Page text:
Last week the pessimists among you proudly raised your hands. During our weekly Salon Sustainability community discussion, many of you chimed in to agree that there wasn't much to be optimistic about, as far as significant changes to the climate situation go. And although you were very open with sharing the reasons why it's fruitless to look at the bright side of ongoing controversial solutions, few of you pointed to lack of information as a specific point in your cynicism. The president takes a different view on that. During his commencement address to the University of California at Irvine’s 2014 graduating class, and after taking a moment to speak about climate deniers, Obama made it a priority to explain that we need more actual science funneling out to the public, and less punditry.
“Part of the challenge is that the media doesn’t spend a lot of time covering climate change and letting average Americans know how it could impact our future. Now, the broadcast networks’ nightly newscasts spend just a few minutes a month covering climate issues. On cable, the debate is usually between political pundits, not scientists. When we introduced those new anti-pollution standards a couple weeks ago, the instant reaction from Washington’s political press wasn’t about what it would mean for our planet; it was what would it mean for an election six months from now. And that kind of misses the point. Of course, they’re not scientists, either.”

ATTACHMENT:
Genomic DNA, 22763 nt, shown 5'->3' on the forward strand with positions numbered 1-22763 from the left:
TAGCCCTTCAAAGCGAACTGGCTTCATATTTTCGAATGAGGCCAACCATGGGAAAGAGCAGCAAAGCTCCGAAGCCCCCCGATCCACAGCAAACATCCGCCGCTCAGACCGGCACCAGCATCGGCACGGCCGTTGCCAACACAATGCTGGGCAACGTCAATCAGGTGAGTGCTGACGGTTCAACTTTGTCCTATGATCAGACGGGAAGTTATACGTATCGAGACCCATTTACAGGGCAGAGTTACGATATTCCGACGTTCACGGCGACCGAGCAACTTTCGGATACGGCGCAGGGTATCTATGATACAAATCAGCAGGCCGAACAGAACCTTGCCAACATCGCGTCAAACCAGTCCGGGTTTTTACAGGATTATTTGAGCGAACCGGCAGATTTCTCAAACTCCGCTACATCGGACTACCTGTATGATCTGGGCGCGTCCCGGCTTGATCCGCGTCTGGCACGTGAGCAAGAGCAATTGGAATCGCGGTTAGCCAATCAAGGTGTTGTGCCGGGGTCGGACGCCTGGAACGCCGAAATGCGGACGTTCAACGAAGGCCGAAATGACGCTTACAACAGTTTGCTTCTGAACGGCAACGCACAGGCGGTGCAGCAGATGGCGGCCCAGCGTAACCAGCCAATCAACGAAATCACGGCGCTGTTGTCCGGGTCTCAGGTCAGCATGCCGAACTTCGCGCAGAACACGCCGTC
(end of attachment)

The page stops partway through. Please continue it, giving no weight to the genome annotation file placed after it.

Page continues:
To piggyback on last week's discussion, when we took a brief look at how journalist Ezra Klein's personal defeatist views had started a wave of responses from both pessimists and optimists, let's ask ourselves what role talking heads have in our own views of climate change.
It's worth acknowledging that while pundits have access to information your average citizen may not have, they are largely responsible only to their own opinions, whereas scientists have research to back up -- or deconstruct -- their own hypotheses. And while scientists may be revered in certain circles, and known by peers in their fields, pundits generally have a larger audience -- an audience that may consist of a public that is susceptible to their views.
And so, we wonder, do these talking heads actually help champion science? Is the pursuit of any knowledge a good start? Or would it be more helpful to have a valid scientific discussion in the spotlight? One backed-up by research, and spearheaded by the people involved in study? What should be done about the science pundits?